Probability - Introduction The emphasis in Chapters 2 3 and...

Info iconThis preview shows pages 1–2. Sign up to view the full content.

View Full Document Right Arrow Icon
Introduction The emphasis in Chapters 2, 3 and 4 is on descriptive statistics . In those chapters we described methods used to collect, organize, and present data, as well as measures of central location, dispersion, and skewness used to summarize data. A second facet of statistics deals with computing the chance that something will occur in the future. This facet of statistics is called inferential statistics . An inference is a generalization about a population based on information obtained from a sample. Probability plays a key role in inferential statistics. It is used to measure the reasonableness that a particular sample could have come from a particular population. What is Probability? Probability allows us to measure effectively the risks in selecting one alternative over the others. In general, it is a number that describes the chance that something will happen. Probability : A value between zero and one, inclusive, describing the relative possibility (chance or likelihood) an event will occur. Probability is expressed either as a percent or as a decimal. The likelihood that any particular event will happen may assume values between 0 and 1.0. A value close to 0 indicates the event is unlikely to occur, whereas a value close to 1.0 indicates that the event is quite likely to occur. To illustrate, a value of 0.60 might express your degree of belief that tuition will be increased at your college, and 0.50 the likelihood that your first marriage will end in divorce. In our study of probability we will make extensive use of several key words. They are: experiment, outcome , and event . Experiment : A process that leads to the occurrence of one and only one of several possible observations. For example, you roll a die and observe the number of spots that appear face up. The experiment is the act of rolling the die. Your survey company is hired by Ford to poll consumers to determine if they plan to buy a new American made car this year. You contact a sample of 5,000 consumers. The act of counting the consumers who indicated they would purchase an American made car is the experiment. Outcome : A particular result of an experiment. One outcome of the die rolling experiment is the appearance of a 6. In the experiment of counting the number of consumers who plan to buy a new American-made car this year, one possibility is that 2,258 plan to buy a car. Another outcome is that 142 plan to buy one. Event : A collection of one or more outcomes of an experiment. Thus, the event that the number appearing face up in the die rolling experiment is an even number is the collection of the outcomes 2, 4, or 6. Similarly the event that more than half of those surveyed plan to buy a new American made car is the collection of the outcomes 2,501, 2,502, 2,503, and so on all the way up to 5,000. Approaches To Probability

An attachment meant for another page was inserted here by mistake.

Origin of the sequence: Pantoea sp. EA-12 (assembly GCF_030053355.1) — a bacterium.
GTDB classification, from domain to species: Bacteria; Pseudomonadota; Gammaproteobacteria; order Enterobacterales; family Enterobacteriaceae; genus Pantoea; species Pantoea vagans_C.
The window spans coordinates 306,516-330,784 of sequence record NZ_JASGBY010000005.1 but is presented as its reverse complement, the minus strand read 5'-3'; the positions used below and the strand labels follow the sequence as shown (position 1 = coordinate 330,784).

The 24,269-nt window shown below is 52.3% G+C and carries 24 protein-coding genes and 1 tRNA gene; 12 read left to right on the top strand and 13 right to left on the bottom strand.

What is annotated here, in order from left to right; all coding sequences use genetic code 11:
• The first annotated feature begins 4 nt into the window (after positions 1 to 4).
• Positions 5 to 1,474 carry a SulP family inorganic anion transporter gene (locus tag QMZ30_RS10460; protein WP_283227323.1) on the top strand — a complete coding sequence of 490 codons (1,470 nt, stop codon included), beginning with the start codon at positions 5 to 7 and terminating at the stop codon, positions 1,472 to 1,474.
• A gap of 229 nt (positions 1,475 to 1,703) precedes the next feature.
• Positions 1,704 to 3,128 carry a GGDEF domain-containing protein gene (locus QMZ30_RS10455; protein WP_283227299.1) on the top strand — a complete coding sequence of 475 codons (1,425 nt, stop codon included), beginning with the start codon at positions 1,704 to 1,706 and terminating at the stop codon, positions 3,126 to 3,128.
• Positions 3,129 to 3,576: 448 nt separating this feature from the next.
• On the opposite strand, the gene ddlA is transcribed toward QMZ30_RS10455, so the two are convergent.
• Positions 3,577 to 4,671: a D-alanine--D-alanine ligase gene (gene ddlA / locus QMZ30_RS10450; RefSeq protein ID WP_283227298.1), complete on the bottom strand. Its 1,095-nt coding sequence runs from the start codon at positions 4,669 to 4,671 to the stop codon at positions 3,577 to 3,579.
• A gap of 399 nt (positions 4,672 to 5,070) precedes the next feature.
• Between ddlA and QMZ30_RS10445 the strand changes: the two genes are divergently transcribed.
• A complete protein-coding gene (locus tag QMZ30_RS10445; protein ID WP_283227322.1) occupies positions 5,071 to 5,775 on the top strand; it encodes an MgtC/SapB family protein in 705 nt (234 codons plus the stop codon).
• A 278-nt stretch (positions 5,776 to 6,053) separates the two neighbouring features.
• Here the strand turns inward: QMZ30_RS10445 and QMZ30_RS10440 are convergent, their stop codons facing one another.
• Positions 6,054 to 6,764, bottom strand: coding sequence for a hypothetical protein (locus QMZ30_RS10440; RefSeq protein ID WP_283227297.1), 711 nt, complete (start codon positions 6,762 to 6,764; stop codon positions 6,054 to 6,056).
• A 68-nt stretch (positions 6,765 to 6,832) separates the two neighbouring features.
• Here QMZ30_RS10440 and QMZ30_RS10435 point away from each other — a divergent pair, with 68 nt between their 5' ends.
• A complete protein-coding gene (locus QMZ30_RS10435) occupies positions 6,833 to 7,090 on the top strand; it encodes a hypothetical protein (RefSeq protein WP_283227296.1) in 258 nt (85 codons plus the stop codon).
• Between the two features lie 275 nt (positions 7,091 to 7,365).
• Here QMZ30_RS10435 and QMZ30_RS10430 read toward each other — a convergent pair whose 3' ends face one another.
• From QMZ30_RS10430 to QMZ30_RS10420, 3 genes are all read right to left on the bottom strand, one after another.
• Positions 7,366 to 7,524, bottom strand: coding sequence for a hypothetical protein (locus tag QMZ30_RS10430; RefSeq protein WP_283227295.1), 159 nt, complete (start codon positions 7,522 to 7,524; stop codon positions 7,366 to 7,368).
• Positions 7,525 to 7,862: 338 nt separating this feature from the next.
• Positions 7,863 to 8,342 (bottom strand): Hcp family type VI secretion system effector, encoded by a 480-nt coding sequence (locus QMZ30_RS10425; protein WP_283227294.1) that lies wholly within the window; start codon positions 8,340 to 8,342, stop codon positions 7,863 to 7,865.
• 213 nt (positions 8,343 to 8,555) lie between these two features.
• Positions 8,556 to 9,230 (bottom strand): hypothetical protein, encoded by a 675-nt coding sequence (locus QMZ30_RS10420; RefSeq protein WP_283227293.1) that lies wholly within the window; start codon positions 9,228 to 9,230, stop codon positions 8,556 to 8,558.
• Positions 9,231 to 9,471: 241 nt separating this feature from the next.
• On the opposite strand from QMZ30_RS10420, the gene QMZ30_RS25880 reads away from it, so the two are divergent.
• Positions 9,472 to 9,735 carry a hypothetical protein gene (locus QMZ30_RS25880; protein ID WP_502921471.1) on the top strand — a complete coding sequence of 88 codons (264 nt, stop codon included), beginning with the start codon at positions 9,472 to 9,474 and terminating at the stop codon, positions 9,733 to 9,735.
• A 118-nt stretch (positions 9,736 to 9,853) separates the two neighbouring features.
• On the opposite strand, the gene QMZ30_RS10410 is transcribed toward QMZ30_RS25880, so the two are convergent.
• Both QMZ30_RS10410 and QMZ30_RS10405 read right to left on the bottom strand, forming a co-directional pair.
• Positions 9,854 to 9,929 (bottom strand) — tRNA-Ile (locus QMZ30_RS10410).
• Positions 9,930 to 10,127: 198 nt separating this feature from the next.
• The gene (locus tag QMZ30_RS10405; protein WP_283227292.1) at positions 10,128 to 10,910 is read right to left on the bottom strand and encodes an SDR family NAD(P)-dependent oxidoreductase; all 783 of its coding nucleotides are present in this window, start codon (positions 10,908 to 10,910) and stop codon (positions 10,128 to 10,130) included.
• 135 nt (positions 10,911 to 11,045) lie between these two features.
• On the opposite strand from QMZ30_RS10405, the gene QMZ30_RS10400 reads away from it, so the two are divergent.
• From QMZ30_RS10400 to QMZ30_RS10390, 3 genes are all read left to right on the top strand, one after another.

Background image of page 1

Info iconThis preview has intentionally blurred sections. Sign up to view the full version.

View Full DocumentRight Arrow Icon
Image of page 2
This is the end of the preview. Sign up to access the rest of the document.

Page1 / 9

Probability - Introduction The emphasis in Chapters 2 3 and...

This preview shows document pages 1 - 2. Sign up to view the full document.

View Full Document Right Arrow Icon
Ask a homework question - tutors are online